H. Milne-Edwards, 1837
Potamonautes perlatus is found in South Africa, particularly in the Cape Province. There are unconfirmed reports that it occurs in parts of Namibia. Its main habitat is rivers, but it does occur widely in farm dams, where it often is regarded as a pest, with a propensity for digging tunnels in earth dams. It is doubtful that this is a serious problem in professionally engineered dams, but there may be occasional damage to small farming earthworks. Possibly because of its being primarily a river crab, when it lives in farm dams without direct connection to a stream, it has a tendency to migrate out of a dam during rainy periods, especially at night. It is not clear that losses from this habit reduce its numbers however, as its populations in stable dams seem to remain indefinitely.
Ecologically the species often is quite important, as it is a detritus shredder, a predator of small fish and amphibians, and a major prey item for large fish, otters, aquatic reptiles, and various other animals. It also is an intermediate host to various parasites.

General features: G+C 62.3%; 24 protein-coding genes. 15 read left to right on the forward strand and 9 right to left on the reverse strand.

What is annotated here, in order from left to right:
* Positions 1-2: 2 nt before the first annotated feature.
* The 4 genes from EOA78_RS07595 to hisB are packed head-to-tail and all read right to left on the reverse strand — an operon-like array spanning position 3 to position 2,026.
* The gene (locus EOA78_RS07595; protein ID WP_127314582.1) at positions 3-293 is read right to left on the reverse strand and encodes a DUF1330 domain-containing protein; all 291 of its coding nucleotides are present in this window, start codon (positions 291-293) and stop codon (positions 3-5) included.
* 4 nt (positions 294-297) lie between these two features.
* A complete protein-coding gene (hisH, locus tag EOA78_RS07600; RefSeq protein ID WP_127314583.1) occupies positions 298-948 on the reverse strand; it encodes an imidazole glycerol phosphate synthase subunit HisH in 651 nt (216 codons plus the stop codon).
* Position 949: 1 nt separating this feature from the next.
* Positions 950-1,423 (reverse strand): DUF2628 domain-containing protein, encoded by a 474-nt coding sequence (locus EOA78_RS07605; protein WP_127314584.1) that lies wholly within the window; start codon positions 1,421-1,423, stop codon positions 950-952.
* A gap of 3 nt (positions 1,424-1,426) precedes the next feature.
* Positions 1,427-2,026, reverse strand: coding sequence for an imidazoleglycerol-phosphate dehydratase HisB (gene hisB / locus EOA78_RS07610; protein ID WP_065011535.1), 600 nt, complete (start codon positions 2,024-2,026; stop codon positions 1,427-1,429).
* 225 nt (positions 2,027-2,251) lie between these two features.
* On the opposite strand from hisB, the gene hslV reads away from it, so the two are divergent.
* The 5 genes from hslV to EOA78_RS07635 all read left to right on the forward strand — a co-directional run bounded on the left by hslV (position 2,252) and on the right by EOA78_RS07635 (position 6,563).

- Neil Cumberlidge (2008). "Potamonautes perlatus". The IUCN Red List of Threatened Species. IUCN. 2008: e.T64389A12767481. doi:10.2305/IUCN.UK.2008.RLTS.T64389A12767481.en. Retrieved 9 January 2018.
- "Wildlife and Biodiversity of Kirstenbosch". Kirstenbosch National Botanical Garden. South African National Biodiversity Institute. April 6, 2011. Retrieved August 23, 2011.
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